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Acts 12:1-5 “1 It was about this time that King Herod arrested some who belonged to the church, intending to persecute them. 2 He had James,...

Monday, July 22, 2013

The Wasted Day

James Boswell was an 18th century writer whose most well-known work was his biography of Samuel Johnson.  Throughout Boswell's life he suffered from depression, a condition that he inherited from his father, Alexander Boswell.

In the midst of his depression, James would often talk about the most special day in his life; a day that stood out more than any other day; a day that was brighter in his mind than any other day; a day that he could point to and say that it was the best day of his life; a day that transformed him into the man he would become.  The specific date of this day, the day of the week, and the year were burned into his brain.

This day was the day that his father spent time with him.  His father, a busy man, took one whole day and went fishing with his son.  As an adult, James would describe this special day as being a day bathed in sunshine; a day of blue sky and cool breezes; a day of joy and peace and comfort, free of worry.  He would quote to his friends the things his father said to him that day and refer to the lessons that he learned while fishing next to his father.  His friends would say that "to know James Boswell was to know about that fishing trip and the significance it held for him."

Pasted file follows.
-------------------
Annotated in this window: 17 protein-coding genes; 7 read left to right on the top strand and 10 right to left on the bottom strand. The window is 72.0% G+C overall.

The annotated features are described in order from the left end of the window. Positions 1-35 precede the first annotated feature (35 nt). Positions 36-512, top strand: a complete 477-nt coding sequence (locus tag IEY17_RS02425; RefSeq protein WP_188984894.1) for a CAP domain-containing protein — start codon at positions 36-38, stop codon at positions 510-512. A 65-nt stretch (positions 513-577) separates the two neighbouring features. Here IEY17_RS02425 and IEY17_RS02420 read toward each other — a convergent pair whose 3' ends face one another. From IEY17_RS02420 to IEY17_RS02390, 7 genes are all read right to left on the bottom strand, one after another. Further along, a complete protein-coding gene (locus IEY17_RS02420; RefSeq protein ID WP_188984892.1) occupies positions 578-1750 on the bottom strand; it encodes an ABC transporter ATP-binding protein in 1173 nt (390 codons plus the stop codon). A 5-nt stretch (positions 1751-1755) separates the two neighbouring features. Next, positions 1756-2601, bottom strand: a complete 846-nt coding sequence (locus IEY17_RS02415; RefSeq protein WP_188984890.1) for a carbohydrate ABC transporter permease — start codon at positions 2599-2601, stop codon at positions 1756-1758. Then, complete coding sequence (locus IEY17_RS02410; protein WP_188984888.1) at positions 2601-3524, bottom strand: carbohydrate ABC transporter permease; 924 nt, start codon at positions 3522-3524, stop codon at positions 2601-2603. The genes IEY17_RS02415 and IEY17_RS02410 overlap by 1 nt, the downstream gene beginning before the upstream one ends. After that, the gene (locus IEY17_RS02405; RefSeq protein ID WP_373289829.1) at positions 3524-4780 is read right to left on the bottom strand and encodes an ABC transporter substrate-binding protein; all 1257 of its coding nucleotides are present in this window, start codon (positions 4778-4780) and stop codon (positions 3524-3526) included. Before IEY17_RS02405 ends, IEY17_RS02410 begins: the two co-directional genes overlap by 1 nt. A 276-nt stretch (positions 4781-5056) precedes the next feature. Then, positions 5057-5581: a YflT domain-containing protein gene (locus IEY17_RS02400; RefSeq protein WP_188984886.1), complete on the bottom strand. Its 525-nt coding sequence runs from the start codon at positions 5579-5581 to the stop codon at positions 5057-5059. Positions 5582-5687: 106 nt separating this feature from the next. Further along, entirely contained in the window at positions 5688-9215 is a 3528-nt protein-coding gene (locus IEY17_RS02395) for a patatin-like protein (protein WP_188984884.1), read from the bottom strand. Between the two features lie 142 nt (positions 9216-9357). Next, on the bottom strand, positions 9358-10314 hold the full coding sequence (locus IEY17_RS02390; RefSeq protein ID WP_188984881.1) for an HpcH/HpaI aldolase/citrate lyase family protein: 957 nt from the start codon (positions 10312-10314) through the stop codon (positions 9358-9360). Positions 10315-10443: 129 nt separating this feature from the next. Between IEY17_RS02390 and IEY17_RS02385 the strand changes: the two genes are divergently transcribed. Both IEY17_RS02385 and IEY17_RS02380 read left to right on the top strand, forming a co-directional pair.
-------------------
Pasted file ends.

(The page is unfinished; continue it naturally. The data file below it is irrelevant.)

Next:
Long after Boswell's death, a 20th century researcher, who was writing a book about Boswell, discovered that Boswell's father kept a journal most of his life.  The researcher, curious to know the thoughts of Boswell's father about that fishing trip, secured a copy of his journal and opened it to the date of that fateful day.  To his surprise the page was blank with the exception of one lonely sentence.  It read:

"Gone fishing today with my son; a wasted day."

James Boswell's father had no idea of the importance of that fishing trip.  In fact, to him it was a waste of time.  Yet, to James it was the most important event of his life; more important than any of his awards or achievements.

How tragic it is not to know the depth of our impact on others.  How many days have we spent doing things we thought were insignificant?  How many times have we felt inconvenienced by someone else?  How many days have we felt frustrated because our plans for our day were interrupted by someone asking a favor?

From our perspective these days may not have amounted to very much.  We may have thought them a waste of time.  But unknown to us someone's life may have been altered through our involvement or by something we said, or by a smile we gave.  You see, God never wastes a day.  We can be sure that He is using us even on the most ordinary days; days that may be more significant than any other day of our entire lives.